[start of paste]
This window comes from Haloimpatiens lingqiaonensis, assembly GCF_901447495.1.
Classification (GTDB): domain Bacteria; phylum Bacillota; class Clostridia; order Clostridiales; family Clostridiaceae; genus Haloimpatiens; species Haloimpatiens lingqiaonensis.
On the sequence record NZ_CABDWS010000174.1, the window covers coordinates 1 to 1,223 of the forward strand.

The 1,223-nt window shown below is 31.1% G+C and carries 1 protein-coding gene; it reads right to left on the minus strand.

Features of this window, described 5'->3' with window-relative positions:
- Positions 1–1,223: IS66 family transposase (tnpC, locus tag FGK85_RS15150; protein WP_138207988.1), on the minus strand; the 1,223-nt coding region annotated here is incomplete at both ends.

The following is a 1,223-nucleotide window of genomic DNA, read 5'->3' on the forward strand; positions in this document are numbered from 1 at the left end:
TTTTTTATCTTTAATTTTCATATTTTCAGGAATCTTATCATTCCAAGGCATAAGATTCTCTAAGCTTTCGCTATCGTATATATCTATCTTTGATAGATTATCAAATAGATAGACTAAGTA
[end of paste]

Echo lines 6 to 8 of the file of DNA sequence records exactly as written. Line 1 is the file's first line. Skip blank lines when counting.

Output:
- Positions 1–1,223: IS66 family transposase (tnpC, locus tag FGK85_RS15150; protein WP_138207988.1), on the minus strand; the 1,223-nt coding region annotated here is incomplete at both ends.

The following is a 1,223-nucleotide window of genomic DNA, read 5'->3' on the forward strand; positions in this document are numbered from 1 at the left end:
TTTTTTATCTTTAATTTTCATATTTTCAGGAATCTTATCATTCCAAGGCATAAGATTCTCTAAGCTTTCGCTATCGTATATATCTATCTTTGATAGATTATCAAATAGATAGACTAAGTA